Women on Wheels is a new handbook and how-to manual for city cyclists. Written by TreeHugger's very own April Streeter, we would love this pocket-sized friendly little book even if she wasn't one of ours.
As an avid and regular cyclist, both in Europe and now in Portland, Oregon, Streeter wanted to turn everyone on to the joys of city cycling.
This practical and straightforward book is a call to action. April Streeter has created a little guide that provides confidence building and encouragement for new women riders. It's a feminist take on cycling and as such, an important addition to the many books on the subject.
Streeter has some interesting views on urban planning, and the impact of good road systems on the success of cycling in cities. As a woman rider, she quickly realized that men predominated in the US bike lanes; there are three male cyclists to every one cycling female. But in Europe the split is half and half. She makes the argument that this is because the European cities have better bike lanes and safer conditions. In her view, women go riding as soon as the roads feel safe. For example, in Minneapolis, voted the number one cycling city, 45% of the cyclists are women.
She approaches the different aspects of cycling from a woman's point of view. But it's not just about what to wear and how to keep your hair nice; although there is some good advice on those subjects too. There is information about buying that first bicycle. Finding a shop (usually an independent dealer) where you feel comfortable, that isn't too macho, and that will give you good service and proper attention. Choosing the right kind of bicycle for your lifestyle is important.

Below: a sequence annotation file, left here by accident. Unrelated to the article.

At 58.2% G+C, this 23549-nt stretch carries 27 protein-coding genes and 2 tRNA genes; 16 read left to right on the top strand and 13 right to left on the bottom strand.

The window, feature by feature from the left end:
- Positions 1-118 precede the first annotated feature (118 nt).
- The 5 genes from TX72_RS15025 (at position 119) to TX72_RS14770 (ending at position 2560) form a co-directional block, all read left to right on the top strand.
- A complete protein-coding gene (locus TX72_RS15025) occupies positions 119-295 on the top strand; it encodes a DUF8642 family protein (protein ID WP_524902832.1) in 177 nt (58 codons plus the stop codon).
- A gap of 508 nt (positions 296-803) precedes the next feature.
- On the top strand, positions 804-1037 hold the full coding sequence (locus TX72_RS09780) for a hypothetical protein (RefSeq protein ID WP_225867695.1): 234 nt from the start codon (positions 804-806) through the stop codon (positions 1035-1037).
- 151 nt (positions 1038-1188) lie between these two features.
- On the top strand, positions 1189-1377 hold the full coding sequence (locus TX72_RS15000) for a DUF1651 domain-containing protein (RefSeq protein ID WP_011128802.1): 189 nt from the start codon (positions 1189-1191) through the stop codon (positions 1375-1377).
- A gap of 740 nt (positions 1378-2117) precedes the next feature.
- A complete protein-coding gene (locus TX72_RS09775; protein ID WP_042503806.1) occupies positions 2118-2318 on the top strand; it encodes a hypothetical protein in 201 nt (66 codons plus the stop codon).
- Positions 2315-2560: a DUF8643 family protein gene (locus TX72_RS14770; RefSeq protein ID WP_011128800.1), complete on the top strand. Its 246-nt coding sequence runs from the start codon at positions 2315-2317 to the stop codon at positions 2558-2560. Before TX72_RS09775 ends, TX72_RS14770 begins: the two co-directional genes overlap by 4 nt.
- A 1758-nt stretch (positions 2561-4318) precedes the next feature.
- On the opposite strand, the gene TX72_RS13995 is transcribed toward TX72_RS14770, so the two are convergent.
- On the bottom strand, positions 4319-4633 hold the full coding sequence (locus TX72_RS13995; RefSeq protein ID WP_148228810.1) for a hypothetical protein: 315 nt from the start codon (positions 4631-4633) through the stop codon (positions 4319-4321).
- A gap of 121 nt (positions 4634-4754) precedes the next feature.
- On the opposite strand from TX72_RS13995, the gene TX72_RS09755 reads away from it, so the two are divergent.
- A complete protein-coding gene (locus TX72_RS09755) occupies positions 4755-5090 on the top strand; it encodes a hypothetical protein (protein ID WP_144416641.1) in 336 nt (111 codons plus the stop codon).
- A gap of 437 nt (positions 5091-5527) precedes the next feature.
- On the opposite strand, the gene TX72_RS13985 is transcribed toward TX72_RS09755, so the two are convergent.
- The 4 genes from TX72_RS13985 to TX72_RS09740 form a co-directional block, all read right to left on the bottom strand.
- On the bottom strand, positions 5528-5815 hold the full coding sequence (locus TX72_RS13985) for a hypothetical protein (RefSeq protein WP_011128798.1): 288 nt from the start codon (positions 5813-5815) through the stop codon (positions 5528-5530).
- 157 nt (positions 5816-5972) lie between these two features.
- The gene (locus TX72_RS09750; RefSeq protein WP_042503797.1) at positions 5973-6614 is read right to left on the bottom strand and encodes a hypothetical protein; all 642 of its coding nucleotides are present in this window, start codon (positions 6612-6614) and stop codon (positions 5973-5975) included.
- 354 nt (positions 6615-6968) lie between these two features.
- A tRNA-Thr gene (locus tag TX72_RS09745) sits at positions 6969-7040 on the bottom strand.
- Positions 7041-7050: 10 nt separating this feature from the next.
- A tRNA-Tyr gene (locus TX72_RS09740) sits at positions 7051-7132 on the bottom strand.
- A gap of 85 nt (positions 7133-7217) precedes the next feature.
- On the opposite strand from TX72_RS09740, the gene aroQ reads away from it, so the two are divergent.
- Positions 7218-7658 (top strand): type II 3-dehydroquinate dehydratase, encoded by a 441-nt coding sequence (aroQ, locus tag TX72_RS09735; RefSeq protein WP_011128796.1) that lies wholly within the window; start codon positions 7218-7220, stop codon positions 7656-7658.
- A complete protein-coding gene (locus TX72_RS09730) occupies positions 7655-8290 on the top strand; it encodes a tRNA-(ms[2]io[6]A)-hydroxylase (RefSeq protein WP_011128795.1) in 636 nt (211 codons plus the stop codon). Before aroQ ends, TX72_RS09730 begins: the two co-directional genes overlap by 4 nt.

America loves bicycling gear and she has some strong views on that subject. For her it's not a necessity. All you really need is a good raincoat, good rain pants and a large scarf if too much decolletage shows when you are leaning over the handlebars. Tights are a girl's best friend too: they keep you warm and don't reveal anything if your skirt is short.
There is a good section on bike etiquette; "rules to live and bike by". She gives information on riding with babies, kids on cargo bikes and family rides.
Interspersed are some wonderful stories of early American women cyclists. As she says "My heroines are the women who rode more than 100 years ago – the Louise Armaindos and Dottie Farnsworths – when it was harder to ride, the social approbrium was higher, and the outfits were ridiculous."
Since this is written by a Portlandia, oops, Portland resident, we should mention the blog, girls on bikes, which is a wonderful resource for cyclists there and elsewhere.